Just What Is That Damn Fool Thing Called Evil: Part Two

July 16, 2012 § 1 Comment

Note: as usual, check out johnmoyer.ca

Part One is here.

For anyone who hasn’t read the first part, since playing the game inFamous and reading books with “evil” protagonists, I’ve been looking at what evil means in video games and books. The last part was a discussion of some particular things I saw in-game, but I think I missed a basic point that is pretty important to talk about: when I’m talking about “evil”, what do I mean? What does that word mean?

I’ve also restructured how I’m going to talk about this a bit; the first part isn’t negated, per se, but it isn’t exactly true anymore. Please forgive me; I was really hurried and tired that morning.

I don’t think it’s a stretch to say most media interprets evil as “bad things”, hence an evil character is “someone who does bad things to other people”. Here’s the thing about evil when understood that way: it doesn’t make sense. What do I mean by that? Well, “being” evil is an active verb. I must do evil things to be evil, especially in a video game or book, but doing things demands I answer “why am I doing this?” That’s a damn hard question to answer (apparently there’s this thing called “philosophy” or something), but being evil makes it harder because evil is universally a bad thing to be. Hence, the difficulty in doing evil: why would I, especially if I shouldn’t?

When games (and most protagonists) are evil, they’re almost always, and unfortunately, frothing-at-the-mouth rabid dogs. Don’t get me wrong, those villains can be cool and interesting, but never that interesting. And, sadly, when someone wants to do something different, they often head too far in the other direction: cool, collected, and calm villains that have utterly alien motivations, rendering them opaque to the reader/player’s sensibility. Let’s look at two examples: one from Star Wars: Knights of the Old Republic II, Darth Nihilus, and one from Night Circus, Mr. A. H___.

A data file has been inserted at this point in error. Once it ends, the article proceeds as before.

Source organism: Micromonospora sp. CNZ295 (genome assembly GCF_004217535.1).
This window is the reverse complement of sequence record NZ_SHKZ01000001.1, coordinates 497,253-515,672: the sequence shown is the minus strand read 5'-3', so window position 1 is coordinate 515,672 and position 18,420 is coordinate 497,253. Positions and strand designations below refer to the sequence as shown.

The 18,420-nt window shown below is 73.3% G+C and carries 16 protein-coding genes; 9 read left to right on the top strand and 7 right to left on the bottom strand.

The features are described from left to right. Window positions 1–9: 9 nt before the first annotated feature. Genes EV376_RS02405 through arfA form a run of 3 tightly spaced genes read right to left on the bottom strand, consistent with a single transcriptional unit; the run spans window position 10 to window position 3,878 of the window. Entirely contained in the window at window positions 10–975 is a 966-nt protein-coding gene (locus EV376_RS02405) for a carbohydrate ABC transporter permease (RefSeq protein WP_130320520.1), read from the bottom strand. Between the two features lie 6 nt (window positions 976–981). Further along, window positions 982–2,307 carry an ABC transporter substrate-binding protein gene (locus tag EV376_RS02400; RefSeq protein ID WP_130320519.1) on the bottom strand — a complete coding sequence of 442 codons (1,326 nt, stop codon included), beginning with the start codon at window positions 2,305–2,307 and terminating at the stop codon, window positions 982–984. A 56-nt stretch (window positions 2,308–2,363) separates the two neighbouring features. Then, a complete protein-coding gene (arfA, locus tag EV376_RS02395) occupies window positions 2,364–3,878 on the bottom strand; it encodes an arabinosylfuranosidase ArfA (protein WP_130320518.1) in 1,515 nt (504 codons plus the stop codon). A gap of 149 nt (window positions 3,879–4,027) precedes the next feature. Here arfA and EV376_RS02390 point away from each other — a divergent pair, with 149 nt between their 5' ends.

I won’t bore you with unnecessary Star Warsdetails(even though I argue that all details from Star Wars are relevant), but Nihilus is essentially hunger made corporeal. He doesn’t have much in the way of motivations (eat), much in the way of goals (keep eating), or even an end game (eat…then eat some more?), but he’s a great antagonist because there’s no way to reason with him, and it’s certainly not possible to sympathize with him. By the time you fight him, even if you’re pure Sith and 100% evil in game terms, you still have to kill him or else he’ll eat you. He’s the perfect story bad guy because you’re compelled by circumstance and impelled (he wants to eat you, after all) to fight him, but he would be incredibly boring to follow as a character. He’s evil, and only for the sake of being evil (that’s not entirely true, but true enough for this argument); Hell, if he had a mustache beneath that mask, I bet you he’d twirl it. No sane person would ever want to be Nihilus because not only is he dying, he’s a slave to his hunger for little tangible benefit. He’s mad; completely over the edge and there’s no coming back. His evil is untenable, and, most importantly, not profitable. He’s too far gone to be tempting.

His evil can be contrasted with Mr. A. H____ from The Night Circus.